In Thursday night's NBA Draft, the Chicago Bulls had two first round selections. There was a great deal of speculation that the Bulls were trying to trade up, but when the dust settled on the first round they had stayed put with the 16th and 26th selections.
At 16, the Bulls selected James Johnson, a power forward from Wake Forest. Johnson is described as athletic, and can play either the small or power forward positions. He was listed as a six-foot-eight, 255-pound forward.
Then, at 26, the Bulls took Taj Gibson, a power forward from USC. Gibson is described as a long, athletic player. He was listed at six-foot-ten inches, and 214 pounds.
In response to the Cavs' deal for O'Neal, the defending Eastern Conference Champion Orlando Magic traded for superstar Vince Carter.
Place these two trades into the context that the Bulls are less than a week from July 1, when leading scorer Ben Gordon becomes an unrestricted free agent. The loudest rumors swirling around Gordon are that division rival Detroit is going to make a substantial offer for the diminutive shooting guard.
There are also rumors that the Bulls are looking to potentially move captain Kirk Hinrich, with Portland being the most likely destination.
The losses of Hinrich and Gordon would cut a great deal of depth from the Bulls' back court, which is now being centered around last year's top overall pick and Rookie of the Year, Derrick Rose.
The Bulls, under the direction of newly-named General Manager Gar Foreman, now have a surplus of big men. Last seasons playoffs saw a swift maturation from Joakim Noah and Tyrus Thomas against the Kevin Garnett-less Boston Celtics.
Thursday brought reports that a deal was in the works for Stoudemire to be going to Golden State in a deal for three players, though.
What exactly are the Bulls doing?
The roster, as it would stand on Opening Night assuming Hinrich is dealt and Gordon signs elsewhere, would have an overloaded group of athletic big men with very little depth at small forward and guard. Other than Rose, John Salmons would potentially be the only other guard on that roster.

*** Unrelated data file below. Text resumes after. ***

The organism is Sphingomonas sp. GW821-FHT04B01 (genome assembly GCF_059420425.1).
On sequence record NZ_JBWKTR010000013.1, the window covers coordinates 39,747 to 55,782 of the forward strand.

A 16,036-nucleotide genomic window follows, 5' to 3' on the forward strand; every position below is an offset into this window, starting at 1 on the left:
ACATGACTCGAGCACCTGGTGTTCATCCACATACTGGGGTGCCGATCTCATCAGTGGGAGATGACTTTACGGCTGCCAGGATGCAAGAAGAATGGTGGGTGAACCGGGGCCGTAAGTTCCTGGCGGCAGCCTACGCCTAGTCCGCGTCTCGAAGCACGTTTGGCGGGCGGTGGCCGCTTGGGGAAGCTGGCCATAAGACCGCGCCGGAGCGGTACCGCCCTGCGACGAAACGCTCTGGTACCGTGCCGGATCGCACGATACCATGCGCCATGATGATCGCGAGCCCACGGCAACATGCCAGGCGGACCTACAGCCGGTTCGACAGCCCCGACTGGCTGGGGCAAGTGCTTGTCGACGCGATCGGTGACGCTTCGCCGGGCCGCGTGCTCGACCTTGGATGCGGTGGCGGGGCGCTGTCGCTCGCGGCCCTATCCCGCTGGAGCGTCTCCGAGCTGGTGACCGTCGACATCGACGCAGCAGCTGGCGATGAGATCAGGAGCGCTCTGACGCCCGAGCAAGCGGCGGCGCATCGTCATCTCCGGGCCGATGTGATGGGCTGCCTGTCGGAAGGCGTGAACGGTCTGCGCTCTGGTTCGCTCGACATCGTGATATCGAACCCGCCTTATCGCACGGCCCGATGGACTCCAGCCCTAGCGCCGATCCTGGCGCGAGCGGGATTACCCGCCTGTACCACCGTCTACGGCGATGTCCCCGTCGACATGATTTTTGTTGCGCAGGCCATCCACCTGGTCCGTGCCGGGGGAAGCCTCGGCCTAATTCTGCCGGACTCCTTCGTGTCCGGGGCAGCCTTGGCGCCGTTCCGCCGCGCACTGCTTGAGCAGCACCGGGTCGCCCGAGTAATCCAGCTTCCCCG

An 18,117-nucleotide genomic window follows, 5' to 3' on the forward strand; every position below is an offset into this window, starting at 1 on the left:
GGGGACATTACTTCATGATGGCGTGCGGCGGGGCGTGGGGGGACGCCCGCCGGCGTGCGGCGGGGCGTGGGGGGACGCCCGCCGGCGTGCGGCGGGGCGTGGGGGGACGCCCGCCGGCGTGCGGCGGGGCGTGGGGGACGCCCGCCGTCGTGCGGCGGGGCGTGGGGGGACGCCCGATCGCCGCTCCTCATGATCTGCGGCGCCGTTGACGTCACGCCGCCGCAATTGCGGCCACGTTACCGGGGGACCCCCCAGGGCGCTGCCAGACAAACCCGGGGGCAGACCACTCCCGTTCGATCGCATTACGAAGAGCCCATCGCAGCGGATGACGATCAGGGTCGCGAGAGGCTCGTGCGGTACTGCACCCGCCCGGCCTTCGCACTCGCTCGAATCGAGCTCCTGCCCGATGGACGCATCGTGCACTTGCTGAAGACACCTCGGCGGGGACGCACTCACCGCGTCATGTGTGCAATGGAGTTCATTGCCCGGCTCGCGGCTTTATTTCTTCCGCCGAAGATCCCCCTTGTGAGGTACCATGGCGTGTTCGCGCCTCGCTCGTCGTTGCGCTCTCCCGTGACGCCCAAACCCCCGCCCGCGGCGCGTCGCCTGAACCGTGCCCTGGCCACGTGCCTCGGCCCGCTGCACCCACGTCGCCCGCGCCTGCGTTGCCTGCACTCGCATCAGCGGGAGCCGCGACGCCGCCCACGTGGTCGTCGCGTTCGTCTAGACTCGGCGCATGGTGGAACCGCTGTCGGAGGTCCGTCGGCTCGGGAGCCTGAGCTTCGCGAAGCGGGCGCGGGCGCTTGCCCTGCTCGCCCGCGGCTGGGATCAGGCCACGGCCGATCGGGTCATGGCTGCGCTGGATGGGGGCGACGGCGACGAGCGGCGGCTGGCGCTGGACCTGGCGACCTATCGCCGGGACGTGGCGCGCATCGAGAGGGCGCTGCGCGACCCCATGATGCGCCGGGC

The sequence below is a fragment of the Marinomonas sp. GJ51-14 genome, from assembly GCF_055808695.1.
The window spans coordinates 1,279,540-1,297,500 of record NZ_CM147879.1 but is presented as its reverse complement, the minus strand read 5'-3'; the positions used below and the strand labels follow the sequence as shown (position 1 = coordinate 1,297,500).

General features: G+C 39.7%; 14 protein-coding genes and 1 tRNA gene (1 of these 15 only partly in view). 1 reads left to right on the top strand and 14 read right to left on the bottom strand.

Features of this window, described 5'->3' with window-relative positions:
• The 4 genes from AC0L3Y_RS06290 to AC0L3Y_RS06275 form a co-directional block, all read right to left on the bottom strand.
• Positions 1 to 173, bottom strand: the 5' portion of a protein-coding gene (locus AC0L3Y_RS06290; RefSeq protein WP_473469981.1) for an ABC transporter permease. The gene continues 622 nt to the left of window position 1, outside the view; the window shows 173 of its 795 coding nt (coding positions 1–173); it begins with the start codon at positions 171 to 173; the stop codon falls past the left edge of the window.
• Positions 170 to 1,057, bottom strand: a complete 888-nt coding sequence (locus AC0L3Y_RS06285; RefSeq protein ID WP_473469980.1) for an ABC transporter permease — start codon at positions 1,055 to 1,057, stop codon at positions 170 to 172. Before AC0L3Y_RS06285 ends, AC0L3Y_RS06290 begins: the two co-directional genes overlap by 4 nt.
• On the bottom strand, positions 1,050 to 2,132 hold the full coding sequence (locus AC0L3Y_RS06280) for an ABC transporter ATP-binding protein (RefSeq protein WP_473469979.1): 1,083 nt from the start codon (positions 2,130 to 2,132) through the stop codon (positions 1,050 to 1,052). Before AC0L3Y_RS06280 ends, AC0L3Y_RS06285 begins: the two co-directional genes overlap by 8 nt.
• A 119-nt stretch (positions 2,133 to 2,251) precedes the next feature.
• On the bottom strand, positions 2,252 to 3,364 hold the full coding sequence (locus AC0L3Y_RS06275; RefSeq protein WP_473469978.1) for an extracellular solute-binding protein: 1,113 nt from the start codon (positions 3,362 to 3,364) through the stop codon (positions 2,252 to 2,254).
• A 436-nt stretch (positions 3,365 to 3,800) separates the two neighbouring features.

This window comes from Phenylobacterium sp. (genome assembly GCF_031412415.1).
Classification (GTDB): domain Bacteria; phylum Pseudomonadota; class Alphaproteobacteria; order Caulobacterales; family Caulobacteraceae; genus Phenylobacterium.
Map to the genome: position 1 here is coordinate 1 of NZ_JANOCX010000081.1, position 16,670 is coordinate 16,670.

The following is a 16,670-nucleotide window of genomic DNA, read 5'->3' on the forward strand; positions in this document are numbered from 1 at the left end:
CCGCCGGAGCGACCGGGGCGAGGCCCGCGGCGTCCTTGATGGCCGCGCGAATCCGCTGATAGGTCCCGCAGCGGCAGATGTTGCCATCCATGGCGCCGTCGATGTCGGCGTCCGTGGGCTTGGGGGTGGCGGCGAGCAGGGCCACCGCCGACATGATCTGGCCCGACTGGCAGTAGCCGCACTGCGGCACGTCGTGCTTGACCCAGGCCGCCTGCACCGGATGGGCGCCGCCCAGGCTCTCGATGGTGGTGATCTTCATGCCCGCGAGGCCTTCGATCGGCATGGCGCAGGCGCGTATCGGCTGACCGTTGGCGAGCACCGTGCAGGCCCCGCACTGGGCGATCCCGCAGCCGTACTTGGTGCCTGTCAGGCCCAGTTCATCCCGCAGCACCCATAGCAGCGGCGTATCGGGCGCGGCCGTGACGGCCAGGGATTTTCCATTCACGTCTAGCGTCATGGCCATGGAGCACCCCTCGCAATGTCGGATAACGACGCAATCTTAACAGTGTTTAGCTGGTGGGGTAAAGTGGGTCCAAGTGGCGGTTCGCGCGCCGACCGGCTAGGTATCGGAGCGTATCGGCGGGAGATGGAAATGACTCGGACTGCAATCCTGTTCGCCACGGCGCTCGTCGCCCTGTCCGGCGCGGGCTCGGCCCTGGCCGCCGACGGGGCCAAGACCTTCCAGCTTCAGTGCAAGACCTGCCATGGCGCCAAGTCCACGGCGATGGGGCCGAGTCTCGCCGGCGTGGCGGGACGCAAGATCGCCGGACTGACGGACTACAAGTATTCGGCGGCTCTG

However, the Bulls would have Thomas, Noah, Johnson, Gibson, Brad Miller, Aaron Gray and Jerome James at the power forward and center position. James has an expiring contract, and Gray would likely be a depth casualty.
The only small forwards would be Salmons or Luol Deng.
Is there a plan in place?
There is no question, watching the Bulls last season, that the Bulls needed more depth in the lane. But what sense does it make to draft a tall, skinny Gibson and an athletic "tweener" in Johnson when the Bulls have a tall, skinny Noah and an athletic "tweener" in Thomas already?
Is there another trade on the horizon?
The initial, gut reaction to the selections the Bulls made are that the Bulls have prepared their roster to absorb the loss of one of their young forwards. One name that has been popular in rumored inquiries has been Thomas, who has off-the-charts athletic ability and could develop into one of the league's premier shot blocking forwards.
Johnson was touted by some scouts as being similar in the skill set to Thomas. Gibson, meanwhile, is already 24-years old. He'll actually be one of the older players on the Bulls roster when he arrives.
As the dust settles from the overwhelming names moving across the landscape in the Eastern Conference, the Bulls have done nothing to date to improve their standing as anything more than a fringe playoff contender. While it makes sense to keep cap space available for next summer's free agent crop, staying out of next summer's lottery should also be a goal.
It would appear that the Bulls have the pieces in place to make a move, and have players that other organizations could be intrigued by. Johnson and Gibson might make Thomas more available than he was before Thursday night.
Now the question becomes what the Bulls bring in to round out the roster.